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Horror series Them: When Black suffering becomes trauma fetish


May 27, 2021


Maya Apau

Where are the Black excellence movies and television shows that reflect positive issues?

Our Trauma, Their Entertainment

 The majority of Black film depicts the pain and suffering at the hands of racists that Blacks in America have endured.  Slavery, Reconstruction, Jim Crow, Civil Rights.  

While historical accuracy is essential, every movie with a Black cast shouldn’t be about racism and violence.

Believing that these films are promoting “awareness” is what is the problem. Why must pain be the only form of entertainment for or about People of Color?

Important films bring to light racial issues in movies like The Hate U Give, Hidden Figures, When They See Us, The Help. When They See Us  is the story of the Central Park 5, highlighting the five teenage boys wrongfully accused of the aggravated assault and rape of a white woman in Manhattan. 

While heartbreaking, some stories have to be told.

Telling stories just to emphasize suffering does not have to be told.

What we want, too, are films showing Black people thriving. Living life. Happy and normal families.

What about films with Black characters playing in different genres? Where’s our Twilight? Clueless? Mean Girls? Harry Potter

Monique Jones, entertainment journalist at Just Add Color and Mediaversity Reviews writes, “Just the idea of Black trauma in general is a big deal with how Black people are seen by the Academy … when there’s so much more to being a Black person in America than just the traumatic side.”

When Black trauma gets presented as entertainment, it’s another form of racism.


Amazon Prime’s Them is an example of social commentary gone too far.

The series depicts the story of a Black family who moves from North Carolina to a predominantly white neighborhood in Los Angeles 1953. They face a series of brutal and racist acts.

Unlike When They See Us, what does this show want us to see? What can we learn about ourselves? This is ugliness amplified.  

The show combines a real landscape of white prejudice with a fantasy monster landscape representing racism.  It includes epithets, assault, nooses, and torture. 

The producer of Them, Lena Waithe,  may perceive this as the next level of Black art, but we do not agree.

“I think it’s dehumanizing. When Black people ask for more representation, we want black pirate movies, black astronaut movies. This constant reminder of where we stand in America is not only tiring but does more harm than good. I experience it on a day to day basis, and in my home just by watching the TV,” said Class of 2024 member Temilade Daramola.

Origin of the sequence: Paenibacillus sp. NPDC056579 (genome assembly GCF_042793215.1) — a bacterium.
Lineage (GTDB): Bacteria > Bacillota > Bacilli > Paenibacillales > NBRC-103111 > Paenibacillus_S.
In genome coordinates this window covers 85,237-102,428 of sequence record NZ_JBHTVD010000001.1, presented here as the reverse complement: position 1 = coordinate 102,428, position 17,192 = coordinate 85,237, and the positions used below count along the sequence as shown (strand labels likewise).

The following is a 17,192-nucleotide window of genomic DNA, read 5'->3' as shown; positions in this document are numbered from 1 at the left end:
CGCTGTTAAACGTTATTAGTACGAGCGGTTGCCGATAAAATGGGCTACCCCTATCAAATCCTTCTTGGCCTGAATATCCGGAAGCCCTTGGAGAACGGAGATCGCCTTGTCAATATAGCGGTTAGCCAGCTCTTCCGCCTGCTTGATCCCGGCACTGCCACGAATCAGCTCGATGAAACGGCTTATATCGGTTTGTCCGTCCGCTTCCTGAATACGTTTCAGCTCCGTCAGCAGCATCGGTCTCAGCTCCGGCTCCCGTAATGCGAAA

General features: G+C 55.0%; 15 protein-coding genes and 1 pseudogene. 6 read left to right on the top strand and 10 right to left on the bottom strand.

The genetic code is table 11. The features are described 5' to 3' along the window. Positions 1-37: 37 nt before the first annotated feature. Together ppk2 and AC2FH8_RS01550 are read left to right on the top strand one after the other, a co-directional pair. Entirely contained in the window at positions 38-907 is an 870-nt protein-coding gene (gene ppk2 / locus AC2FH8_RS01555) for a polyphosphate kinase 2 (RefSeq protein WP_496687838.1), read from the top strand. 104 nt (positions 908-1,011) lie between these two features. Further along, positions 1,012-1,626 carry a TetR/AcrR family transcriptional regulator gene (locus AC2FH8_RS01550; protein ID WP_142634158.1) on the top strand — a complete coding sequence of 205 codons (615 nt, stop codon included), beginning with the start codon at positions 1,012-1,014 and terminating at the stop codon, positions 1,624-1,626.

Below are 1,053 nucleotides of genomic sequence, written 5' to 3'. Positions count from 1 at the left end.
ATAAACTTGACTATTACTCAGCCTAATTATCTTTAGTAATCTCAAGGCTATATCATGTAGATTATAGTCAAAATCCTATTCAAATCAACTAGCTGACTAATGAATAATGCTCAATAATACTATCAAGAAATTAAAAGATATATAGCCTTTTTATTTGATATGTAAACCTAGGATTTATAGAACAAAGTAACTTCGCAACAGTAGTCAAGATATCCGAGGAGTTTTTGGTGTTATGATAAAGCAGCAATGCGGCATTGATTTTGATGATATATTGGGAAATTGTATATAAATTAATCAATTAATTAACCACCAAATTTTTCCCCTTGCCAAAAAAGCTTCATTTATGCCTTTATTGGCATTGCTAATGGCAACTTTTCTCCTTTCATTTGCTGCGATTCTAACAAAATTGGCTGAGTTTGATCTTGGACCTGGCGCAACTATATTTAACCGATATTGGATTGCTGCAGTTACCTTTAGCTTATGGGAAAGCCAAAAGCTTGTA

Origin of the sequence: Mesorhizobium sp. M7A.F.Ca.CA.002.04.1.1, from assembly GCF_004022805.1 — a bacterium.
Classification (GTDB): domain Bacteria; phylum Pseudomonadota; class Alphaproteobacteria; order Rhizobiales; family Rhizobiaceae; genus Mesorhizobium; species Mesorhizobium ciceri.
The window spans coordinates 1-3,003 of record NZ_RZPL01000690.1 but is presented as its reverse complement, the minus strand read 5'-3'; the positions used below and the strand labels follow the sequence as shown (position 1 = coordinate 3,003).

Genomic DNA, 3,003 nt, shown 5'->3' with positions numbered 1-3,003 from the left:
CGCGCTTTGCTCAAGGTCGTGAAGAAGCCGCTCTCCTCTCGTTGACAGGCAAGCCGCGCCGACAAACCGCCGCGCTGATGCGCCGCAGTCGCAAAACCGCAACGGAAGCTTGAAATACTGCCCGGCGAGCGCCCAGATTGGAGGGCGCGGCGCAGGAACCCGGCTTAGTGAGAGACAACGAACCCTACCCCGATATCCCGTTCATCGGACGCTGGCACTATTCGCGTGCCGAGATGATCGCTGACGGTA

Sad but true, the trauma depicted in this production has happened to countless people both in the past and present. 

We believe racism is reinforced through this show–and, in some ways, celebrated.

“Them” Review

I watched Them. Exactly at the time stamp 37:37 of Episode 1, I had to cut off the series. 

The white neighbors meet to discuss the new family in the neighborhood.  “NAACP means N****** Are Actually Colored People”, “Mud Baby,” “She’s probably somewhere from age 8-30, you never know with them.” Shortly after these remarks, they agree  poison the family’s dog.

It broke my heart. 

After barely even completing the first episode, I had heard more racist slurs and terms spoken then in my lifetime. 

What is this purpose?  If I am experiencing the horror of the Black victims, what kind of entertainment is this?

Them is marketed all over social media platforms, and many are watching.  We would bet it’s not a Black audience.  We know better.

It’s hard to understand the high ratings this show gets from some reviewers.

The screenwriter Little Marvin believes that the show is worth watching.  “Those who hate it either don’t know or want to know Black American history. Those who love it can appreciate the satire, irony, humor, historical context, and subliminal floating through this show. It may trigger traumas and emotions, creep you out, or it may even be quite disturbing to many. I wish I can say this wasn’t based on true stories.”

We don’t know where he is coming from.  We know enough Black American history, and have experienced enough irony and satire to know that this show is gross.

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